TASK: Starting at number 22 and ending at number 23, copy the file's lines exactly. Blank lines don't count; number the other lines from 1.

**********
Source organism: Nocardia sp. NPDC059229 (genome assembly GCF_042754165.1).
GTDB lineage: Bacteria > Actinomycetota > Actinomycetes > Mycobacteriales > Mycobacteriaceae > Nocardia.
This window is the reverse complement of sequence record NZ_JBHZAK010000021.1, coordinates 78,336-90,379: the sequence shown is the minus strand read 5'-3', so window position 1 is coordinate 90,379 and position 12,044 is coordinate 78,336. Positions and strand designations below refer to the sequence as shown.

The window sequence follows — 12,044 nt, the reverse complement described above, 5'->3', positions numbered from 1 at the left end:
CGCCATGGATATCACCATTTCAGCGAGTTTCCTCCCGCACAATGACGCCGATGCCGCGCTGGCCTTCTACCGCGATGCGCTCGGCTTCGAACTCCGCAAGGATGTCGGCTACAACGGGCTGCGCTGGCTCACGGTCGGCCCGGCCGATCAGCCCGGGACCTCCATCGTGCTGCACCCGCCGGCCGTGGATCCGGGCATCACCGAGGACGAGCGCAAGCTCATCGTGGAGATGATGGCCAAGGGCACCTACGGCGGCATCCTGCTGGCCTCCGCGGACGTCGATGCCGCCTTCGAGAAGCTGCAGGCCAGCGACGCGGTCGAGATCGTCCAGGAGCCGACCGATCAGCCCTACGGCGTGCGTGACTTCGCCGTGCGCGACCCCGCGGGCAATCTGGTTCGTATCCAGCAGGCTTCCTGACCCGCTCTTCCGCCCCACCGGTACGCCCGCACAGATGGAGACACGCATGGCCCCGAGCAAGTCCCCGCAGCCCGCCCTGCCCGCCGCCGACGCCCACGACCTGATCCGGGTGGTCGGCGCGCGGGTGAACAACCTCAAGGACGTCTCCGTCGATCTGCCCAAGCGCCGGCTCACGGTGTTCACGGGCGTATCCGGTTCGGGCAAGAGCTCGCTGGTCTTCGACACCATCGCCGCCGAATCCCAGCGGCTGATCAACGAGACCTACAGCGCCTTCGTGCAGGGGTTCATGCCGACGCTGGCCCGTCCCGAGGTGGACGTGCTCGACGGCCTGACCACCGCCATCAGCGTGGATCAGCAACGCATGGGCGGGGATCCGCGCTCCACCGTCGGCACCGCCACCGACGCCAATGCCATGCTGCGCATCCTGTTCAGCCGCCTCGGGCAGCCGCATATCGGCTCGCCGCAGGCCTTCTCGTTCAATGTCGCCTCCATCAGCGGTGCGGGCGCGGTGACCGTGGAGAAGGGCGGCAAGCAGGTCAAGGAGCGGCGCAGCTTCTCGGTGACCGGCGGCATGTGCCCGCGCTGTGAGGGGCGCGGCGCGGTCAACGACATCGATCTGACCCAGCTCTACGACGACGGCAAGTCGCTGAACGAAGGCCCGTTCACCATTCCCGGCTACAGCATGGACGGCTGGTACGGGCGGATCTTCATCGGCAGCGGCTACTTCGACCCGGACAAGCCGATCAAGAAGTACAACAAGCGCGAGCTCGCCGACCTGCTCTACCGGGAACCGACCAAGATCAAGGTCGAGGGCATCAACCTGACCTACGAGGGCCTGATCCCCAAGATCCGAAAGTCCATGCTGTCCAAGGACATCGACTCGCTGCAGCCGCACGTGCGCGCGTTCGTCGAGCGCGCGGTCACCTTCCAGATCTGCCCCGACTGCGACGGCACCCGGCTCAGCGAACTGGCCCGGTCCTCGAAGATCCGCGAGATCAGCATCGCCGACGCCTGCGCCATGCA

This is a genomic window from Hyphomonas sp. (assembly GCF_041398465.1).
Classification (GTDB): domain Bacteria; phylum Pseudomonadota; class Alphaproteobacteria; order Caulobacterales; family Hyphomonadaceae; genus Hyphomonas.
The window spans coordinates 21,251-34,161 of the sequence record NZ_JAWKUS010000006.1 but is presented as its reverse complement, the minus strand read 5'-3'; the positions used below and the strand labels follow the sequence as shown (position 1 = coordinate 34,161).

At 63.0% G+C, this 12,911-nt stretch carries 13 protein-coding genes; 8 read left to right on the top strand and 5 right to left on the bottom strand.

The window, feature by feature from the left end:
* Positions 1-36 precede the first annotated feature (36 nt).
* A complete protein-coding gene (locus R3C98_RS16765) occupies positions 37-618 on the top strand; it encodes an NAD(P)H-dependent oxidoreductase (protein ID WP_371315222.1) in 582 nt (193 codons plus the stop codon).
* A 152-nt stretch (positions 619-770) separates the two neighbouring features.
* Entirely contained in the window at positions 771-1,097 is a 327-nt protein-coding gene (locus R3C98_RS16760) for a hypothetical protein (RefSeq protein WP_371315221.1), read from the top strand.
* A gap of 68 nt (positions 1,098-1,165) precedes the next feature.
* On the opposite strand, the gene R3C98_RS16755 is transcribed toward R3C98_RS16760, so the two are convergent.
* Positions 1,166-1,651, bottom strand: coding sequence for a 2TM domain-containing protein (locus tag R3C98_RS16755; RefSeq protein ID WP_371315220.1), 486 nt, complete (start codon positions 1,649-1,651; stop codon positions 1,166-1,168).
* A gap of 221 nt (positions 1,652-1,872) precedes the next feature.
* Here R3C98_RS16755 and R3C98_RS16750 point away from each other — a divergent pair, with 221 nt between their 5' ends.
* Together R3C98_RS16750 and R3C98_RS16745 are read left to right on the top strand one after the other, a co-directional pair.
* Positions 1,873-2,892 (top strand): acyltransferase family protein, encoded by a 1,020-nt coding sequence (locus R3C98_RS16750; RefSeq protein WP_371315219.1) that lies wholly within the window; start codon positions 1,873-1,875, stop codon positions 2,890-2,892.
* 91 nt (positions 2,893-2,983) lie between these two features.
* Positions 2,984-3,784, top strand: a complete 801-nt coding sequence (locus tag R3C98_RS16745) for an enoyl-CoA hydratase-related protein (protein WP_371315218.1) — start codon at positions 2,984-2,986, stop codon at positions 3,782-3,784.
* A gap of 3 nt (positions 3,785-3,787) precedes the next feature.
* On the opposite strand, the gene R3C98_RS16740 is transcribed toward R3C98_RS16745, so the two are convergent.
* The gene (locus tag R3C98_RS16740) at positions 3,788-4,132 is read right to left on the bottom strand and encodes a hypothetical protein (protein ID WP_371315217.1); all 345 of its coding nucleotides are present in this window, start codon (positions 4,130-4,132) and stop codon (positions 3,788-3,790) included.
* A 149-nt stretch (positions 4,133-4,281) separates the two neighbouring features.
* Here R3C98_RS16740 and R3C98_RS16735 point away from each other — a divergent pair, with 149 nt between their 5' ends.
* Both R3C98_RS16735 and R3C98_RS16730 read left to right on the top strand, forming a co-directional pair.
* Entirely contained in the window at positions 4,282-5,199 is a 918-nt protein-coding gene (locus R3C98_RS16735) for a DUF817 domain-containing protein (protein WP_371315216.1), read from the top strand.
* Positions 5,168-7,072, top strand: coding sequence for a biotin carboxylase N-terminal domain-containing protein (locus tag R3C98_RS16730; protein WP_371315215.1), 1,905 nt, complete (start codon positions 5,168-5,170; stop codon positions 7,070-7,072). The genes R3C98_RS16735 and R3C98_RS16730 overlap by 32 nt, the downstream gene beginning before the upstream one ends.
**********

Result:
* 91 nt (positions 2,893-2,983) lie between these two features.
* Positions 2,984-3,784, top strand: a complete 801-nt coding sequence (locus tag R3C98_RS16745) for an enoyl-CoA hydratase-related protein (protein WP_371315218.1) — start codon at positions 2,984-2,986, stop codon at positions 3,782-3,784.